Hong Kong Exchanges & Clearing (HKEx) US$500 million 0.5% convertible bonds due 2017
Bookrunners: Deutsche Bank, HSBC, UBS
The poor form of equity markets in most of Asia during 2012 was particularly felt in Hong Kong, traditionally the region’s most active primary market. The deals that got done struggled to enjoy traction, with many sinking in the secondary market.
However there was some worthwhile activity in the equity space. Most notable was Hong Kong Exchanges & Clearing’s (HKEx) decision to issue a US$500 million of convertible bonds in September, marking its first public capital raising since listing in 2000. The exchange opted to raise funds to help with its plan to acquire the London Metals Exchange (LME).
The bonds were notable for a number of reasons. To begin with they were offered a very aggressive conversion price of HKD160, equivalent to a premium of 34.57%. That was the highest such premium offered by any Asian convertible bond issuer in the year. Investors were happy with the deal’s credit spread assumption of 125 basis points (bp) to 150bp over Libor, given the Hong Kong government’s partial ownership of the HKEx.
Investors were willing to take the bond on such terms because HKEx has highly liquid shares, which made it easy to hedge the deal. Uniquely for Asia, the deal included a call in which the bonds would be redeemed if HKEx failed to get regulatory approval to proceed with its acquisition of LME.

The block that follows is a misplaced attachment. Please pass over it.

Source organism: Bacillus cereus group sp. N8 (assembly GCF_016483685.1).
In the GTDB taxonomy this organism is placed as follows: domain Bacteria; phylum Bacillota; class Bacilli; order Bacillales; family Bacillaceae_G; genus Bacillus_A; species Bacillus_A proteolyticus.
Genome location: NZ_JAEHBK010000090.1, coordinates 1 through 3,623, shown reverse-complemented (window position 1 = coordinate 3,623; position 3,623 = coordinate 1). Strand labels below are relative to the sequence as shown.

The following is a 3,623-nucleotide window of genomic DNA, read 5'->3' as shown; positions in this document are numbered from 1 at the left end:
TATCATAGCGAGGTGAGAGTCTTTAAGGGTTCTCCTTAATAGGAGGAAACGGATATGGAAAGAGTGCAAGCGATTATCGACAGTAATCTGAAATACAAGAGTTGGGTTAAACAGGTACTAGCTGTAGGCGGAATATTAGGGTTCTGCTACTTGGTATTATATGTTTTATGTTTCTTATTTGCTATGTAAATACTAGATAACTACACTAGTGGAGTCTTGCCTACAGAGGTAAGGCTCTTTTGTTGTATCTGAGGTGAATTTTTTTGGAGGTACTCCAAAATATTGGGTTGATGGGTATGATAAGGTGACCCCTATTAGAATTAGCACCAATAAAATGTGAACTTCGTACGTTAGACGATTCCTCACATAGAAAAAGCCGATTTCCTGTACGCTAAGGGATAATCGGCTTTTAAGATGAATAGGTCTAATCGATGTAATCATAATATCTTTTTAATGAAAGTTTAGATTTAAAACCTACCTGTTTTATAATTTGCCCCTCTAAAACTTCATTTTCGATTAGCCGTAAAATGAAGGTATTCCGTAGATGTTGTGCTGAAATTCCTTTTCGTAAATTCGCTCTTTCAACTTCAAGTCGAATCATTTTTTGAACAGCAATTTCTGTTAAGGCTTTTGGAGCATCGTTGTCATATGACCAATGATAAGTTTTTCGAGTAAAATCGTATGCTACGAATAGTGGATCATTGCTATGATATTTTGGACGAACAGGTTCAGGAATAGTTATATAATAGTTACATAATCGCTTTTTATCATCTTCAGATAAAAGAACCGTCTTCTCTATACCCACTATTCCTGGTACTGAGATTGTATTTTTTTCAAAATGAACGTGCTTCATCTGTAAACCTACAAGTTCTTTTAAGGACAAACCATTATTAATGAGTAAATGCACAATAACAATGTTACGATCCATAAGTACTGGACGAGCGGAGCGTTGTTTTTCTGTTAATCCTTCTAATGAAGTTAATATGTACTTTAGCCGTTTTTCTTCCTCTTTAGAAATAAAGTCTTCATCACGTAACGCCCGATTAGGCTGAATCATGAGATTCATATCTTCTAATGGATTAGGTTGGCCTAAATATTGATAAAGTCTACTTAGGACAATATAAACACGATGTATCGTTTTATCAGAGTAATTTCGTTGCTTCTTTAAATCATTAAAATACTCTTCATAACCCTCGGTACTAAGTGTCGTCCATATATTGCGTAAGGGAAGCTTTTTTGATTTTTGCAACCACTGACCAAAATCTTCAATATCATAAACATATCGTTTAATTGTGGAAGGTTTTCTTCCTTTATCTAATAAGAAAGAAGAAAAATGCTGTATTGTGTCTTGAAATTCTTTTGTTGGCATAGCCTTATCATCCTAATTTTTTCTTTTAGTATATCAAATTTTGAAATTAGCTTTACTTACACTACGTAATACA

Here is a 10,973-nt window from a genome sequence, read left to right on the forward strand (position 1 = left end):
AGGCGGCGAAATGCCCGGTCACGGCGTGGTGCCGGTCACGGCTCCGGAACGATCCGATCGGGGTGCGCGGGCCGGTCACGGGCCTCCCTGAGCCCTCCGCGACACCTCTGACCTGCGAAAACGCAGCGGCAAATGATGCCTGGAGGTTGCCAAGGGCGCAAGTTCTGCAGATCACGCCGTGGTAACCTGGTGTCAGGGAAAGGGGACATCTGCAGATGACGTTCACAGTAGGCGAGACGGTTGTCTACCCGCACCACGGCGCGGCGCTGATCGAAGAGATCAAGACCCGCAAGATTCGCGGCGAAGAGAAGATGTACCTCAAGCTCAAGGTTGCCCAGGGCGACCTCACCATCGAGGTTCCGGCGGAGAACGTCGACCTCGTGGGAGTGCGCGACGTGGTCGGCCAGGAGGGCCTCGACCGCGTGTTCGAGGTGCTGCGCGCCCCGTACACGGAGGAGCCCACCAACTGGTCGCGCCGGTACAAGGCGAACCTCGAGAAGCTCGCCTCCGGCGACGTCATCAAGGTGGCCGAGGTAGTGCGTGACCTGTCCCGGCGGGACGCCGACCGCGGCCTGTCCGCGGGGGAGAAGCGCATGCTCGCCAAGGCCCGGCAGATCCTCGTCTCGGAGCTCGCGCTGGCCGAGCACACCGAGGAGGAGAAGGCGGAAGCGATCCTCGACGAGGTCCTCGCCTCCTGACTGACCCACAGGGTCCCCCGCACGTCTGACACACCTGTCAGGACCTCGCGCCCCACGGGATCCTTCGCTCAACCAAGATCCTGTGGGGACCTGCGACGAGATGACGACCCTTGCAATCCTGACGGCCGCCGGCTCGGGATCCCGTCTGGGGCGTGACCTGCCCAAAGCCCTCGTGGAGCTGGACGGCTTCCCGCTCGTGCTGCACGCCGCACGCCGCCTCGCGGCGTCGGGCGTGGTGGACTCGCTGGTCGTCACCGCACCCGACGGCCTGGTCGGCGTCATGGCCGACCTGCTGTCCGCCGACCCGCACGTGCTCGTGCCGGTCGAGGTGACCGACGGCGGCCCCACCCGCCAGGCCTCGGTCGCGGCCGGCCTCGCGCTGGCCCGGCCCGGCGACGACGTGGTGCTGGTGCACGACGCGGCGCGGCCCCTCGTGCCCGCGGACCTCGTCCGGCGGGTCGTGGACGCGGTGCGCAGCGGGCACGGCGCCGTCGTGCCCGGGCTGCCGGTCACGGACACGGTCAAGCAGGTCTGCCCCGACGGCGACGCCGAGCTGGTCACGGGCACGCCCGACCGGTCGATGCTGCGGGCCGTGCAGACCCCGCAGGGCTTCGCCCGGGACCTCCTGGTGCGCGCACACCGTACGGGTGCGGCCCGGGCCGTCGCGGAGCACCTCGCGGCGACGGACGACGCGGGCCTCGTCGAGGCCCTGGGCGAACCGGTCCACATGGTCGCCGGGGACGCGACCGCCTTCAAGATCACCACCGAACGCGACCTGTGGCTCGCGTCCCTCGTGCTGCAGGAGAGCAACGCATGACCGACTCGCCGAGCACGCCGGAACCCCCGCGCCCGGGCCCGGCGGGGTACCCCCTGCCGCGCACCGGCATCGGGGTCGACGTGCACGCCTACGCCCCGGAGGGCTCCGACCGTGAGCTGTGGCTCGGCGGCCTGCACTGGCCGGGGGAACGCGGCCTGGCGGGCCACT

Ultimately 80 investors participated in the transaction, which offered a rare combination of convertible exposure to a government-linked company. Even observers critical about how aggressively the deal had been priced admitted that it offered scarcity value and liquidity. HKEx was able to follow the deal with a US$1 billion follow-on offering of shares shortly afterwards, cementing its finances as it neared its target of buying LME.
Other deals we considered included US insurer AIG’s second sell down of its shares in AIA, a deal that was well executed and helped raise the company’s stock valuation, but was also necessary to succeed due to the botched execution of its earlier US$6 billion sale of shares earlier in the year.
Meanwhile China Development Bank’s Rmb1.5 billion (US$238 million) offshore renminbi bond offering was the first so-called dim sum deal to offer a 15-year bond benchmark. This transaction was followed by even a deal by the Chinese Ministry of Finance that contained an even longer 20-year tranche, and it conducted its own 20-year deal later in the year. But while interesting these deals remain market outliers, with few companies offering any desire to issue in such long maturities in the dim sum bond market.
HKEx’s convertible cannot pretend to be a benchmark either, but it boasted the sort of appeal that ensured it enjoyed strong demand.